Saturday, May 9, 2015

Celan / Joris




Paul Celan, Breathturn into Timestead: the Collected Later Poetry, translated by Pierre Joris (Farrar, Straus and Giroux 2014)

In reading Paul Celan, more so than other poets with the possible exception of Louis Zukofsky, the reader is confronted by the slipperiness of individual words. Unnaming undercuts naming. Reading requires the burrowing form of patience associated with translation. Celan’s poetry demolishes borders. Individual words and phrases layer densities of  private meanings. Whose? His or yours or mine? Individual verses consume swathes of literary history. With the publication of Pierre Joris’s translation of Paul Celan, Breathturn into Timestead: the Collected Later Poetry (Farrar, Straus and Giroux 2014), a new appraisal of the work of the translator has become necessary. A new thesis offers itself, survival maps a translingual consciousness that is integral to poetry in all of its guises.

In Celan’s late poetry, multivalent noun phrases serve as nodes where the breath is able to unravel complex meanings. “Schwermuts­schnelllen” (6) is one such marker, translated by Joris as “melancholy’s rapids.” The difficult challenge of translation resolves itself when the poem and its prosody become identified with breathing, as if rhythm and perception were inborn. Breath poetics like those of Celan and Charles Olson activate innate capacities. Joris’s deep feel for both German and English underlie the extraordinary felicity of his translation. Another example of both Celan's and his translator’s wordart is “metaphergestöber,” rendered “metaphor-flurry,” a sense rhyme with “snow flurry.” (“Ein Dröhnen” 86-89). 

The rush of conceptual images being channeled through short compact lines is the distinctive mark of Celan’s late poetry. The concentrated packets of kenning-like neologisms underscore momentary glints of meaning. The lyric “Wer herscht?”, [Who rules?] concludes:

Der erkämpfte Umlaut in Unwort:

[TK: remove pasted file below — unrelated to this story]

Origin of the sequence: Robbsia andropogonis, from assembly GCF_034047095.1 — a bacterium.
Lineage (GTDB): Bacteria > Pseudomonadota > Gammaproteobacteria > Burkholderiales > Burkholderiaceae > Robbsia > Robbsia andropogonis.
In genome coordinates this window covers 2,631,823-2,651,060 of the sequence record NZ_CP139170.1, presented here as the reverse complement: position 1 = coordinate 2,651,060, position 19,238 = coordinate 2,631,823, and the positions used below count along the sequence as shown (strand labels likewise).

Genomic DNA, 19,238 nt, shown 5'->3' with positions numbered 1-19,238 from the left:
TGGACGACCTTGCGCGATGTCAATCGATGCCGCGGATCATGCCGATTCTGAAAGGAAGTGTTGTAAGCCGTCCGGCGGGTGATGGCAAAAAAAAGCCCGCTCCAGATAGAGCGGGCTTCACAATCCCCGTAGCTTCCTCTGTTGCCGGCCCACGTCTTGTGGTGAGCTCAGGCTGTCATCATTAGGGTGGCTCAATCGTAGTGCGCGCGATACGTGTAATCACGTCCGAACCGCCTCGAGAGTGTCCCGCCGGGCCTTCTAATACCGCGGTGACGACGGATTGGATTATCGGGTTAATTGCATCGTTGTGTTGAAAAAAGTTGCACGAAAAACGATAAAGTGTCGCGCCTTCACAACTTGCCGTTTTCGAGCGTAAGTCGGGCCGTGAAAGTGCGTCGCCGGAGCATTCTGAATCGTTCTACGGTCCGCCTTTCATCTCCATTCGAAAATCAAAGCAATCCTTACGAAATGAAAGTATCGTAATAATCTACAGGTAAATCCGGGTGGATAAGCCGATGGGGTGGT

die Abglanz; die Grabschild
eines der Denkschatten
hier.
[The hard-won umlaut in the unword:
your reflection: the tombshield
of one of the wordshadows
here.] (112-115)

Translation, it is said, enriches the receiving language. Here, in the fact of translation, are several compound nouns new to English. Equally important is a necessary melding of semantics and syntax. The concept of a vowel nesting within a row of consonants (the unword) is a deeply studied aspect of Jewish mysticism. And yet, it is the translator’s almost transparent understanding of the connective tissue within these lines that mark Joris’s  English text.

Celan’s poems are energy-gems of a complex array. “…Auch keinerlei” [… Though no kind of peace] is one of the final poems in Threadsuns [Fadensonnen], the second of the five books collected and translated here. It enacts “gray nights” of unbearable stimulus coursing through the “gravel” of “memory-vesicles.” To a psychoanalytical understanding the subject is “repetition-compulsion.”  “Eine halblust” [half pleasure] is stirred, “cathexed.” The German reads “Bewegtes, Besetztes.” The ordinary literal translation is “stirred, occupied or preoccupied.” The reading that Joris offers “cathexed” is brilliant. In “Tenebrae’d” [Eingedunkelt], the title poem of the third book, the word choice may it first seem infelicitous. “Tenebrae” is the evening service on Maundy Thursday of Easter Week. Simply, “cast into darkness” might have served better and allowed the light of a large number of allusions to filter in upon the stone cited in the poem (228-231).  That stone is identified as the stone before the tomb in which Jesus was buried but it is also a “contested stone” embedded within references to the huckstering in the market. Words resonant with the many appellations of the oft cited abyss appear, “memory fissures” [Gedächtnisschlüchen], for instance. Lines near the conclusion of Tenebrae’d read:
FÜLL DIE ÖDNIS in die Augensäcke,
den Opferruf, die Salzflut,